PSA: You can run to your nearest National Bookstore [I saw a couple in Cubao and Katipunan] to get Love Virtually [PhP499]. My friends and I have conspired to put them in prominent spots on the shelves, possibly to the consternation of the clerks. Go.

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7 comments

  1. I have read this book on a plane coming from Vancouver and dammit, I had no wall to hurl it against when I was finally done. I did thread through a depth of emotions while reading it, I just couldn’t stop. I swooned, one after another especially that thing with the coffee shop. I fell in love with Leo’s words, too.

    And I think I’ll read this again tonight.

    PS: I was surprised you actually read this considering the cover and title!

  2. So I guess I was wrong – I shouldn’t have judged by the cover, the title and the idea of email-exchange that didn’t appeal to me at all.

    But wanting to hurl the book at the wall? O, oh.

  3. […] Love Virtually, by Daniel Glattauer. […]

  4. […] I put this book down—this sequel to one of the most accommodatingly sappy surprises of my reading life—I’ve been wondering about its necessity. That is: Did Every Seventh Wave have to exist? Setting […]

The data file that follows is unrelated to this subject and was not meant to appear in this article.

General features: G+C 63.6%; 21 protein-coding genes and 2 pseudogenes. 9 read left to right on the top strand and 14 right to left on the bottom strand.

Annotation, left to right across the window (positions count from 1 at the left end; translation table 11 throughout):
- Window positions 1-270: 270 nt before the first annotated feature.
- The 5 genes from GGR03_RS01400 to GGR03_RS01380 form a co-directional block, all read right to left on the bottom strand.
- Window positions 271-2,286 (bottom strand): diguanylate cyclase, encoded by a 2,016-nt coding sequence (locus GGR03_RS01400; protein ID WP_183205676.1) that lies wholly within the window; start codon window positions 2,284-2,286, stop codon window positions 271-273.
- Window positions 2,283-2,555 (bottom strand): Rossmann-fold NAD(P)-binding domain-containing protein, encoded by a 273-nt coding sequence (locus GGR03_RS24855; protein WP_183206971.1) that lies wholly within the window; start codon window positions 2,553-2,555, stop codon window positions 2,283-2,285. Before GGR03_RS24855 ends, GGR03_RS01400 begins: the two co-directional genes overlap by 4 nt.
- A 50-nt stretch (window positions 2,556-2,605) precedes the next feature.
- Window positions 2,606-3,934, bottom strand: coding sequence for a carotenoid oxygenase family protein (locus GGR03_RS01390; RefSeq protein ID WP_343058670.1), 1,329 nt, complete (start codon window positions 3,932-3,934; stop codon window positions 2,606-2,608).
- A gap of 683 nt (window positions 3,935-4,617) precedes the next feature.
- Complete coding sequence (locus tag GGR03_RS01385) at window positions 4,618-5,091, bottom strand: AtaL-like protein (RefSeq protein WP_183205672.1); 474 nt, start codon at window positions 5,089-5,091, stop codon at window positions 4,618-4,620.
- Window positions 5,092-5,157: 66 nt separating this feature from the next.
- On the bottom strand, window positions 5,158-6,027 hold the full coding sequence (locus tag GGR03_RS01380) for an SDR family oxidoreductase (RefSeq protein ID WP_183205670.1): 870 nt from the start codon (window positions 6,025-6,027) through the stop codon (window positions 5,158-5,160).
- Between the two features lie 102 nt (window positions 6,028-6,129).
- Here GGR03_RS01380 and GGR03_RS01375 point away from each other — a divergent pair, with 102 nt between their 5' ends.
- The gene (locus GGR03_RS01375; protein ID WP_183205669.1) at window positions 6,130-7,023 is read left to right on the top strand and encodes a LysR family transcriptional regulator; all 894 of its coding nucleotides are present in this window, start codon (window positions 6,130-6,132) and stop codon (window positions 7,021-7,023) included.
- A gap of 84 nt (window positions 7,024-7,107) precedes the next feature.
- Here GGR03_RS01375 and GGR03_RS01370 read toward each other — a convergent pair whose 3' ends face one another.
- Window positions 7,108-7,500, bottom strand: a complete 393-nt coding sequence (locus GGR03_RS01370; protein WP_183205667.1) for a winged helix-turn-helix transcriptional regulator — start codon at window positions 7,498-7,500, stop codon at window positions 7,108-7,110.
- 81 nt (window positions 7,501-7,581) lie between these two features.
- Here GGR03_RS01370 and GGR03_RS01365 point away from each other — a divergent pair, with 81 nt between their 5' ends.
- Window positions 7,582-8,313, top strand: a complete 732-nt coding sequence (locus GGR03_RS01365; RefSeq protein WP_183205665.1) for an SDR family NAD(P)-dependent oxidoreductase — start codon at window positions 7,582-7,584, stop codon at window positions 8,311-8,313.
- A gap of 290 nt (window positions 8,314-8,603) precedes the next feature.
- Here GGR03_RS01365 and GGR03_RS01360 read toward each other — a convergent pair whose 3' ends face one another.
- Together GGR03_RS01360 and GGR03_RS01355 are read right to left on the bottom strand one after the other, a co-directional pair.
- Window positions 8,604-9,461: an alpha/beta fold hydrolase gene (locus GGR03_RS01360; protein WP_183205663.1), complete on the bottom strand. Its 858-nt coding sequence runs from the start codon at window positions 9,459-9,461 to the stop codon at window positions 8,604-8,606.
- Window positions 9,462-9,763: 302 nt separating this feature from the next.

5. […] on my doormat. Until I was reminded of all the excitement about Love Virtually. Until I remembered Sasha’s review in which she mentions her resistance and how the book won her over anyway. So I caved, and read it, in order to prepare for, to decide if I even wanted to read, the second […]

  6. Hi Sasha, I just came upon your review via Iris’ blog and love your adoration for this book. I’ve not read it but the BBC adapted it and the sequal for radio recently with David Tennant as Leo and Emilia Fox as Emmi (head to my blog for a link to both). They were such fabulous adaptations I have now ordered the books from the library. I love a bit of romance every so often and these stories completely fitted the bill. I know what you mean about Leo being utterly sexy, but imagine him having the voice of David Tennant? – I nearly melted on my kitchen floor! Good to have found you. Sarah

  7. […] Jamie Bulloch—whose previous translations that I’ve read are: one other Peirene novella, a contemporary Internet love story, and its sequel. The novella holds one of those seemingly simple stories that eventually hurtles […]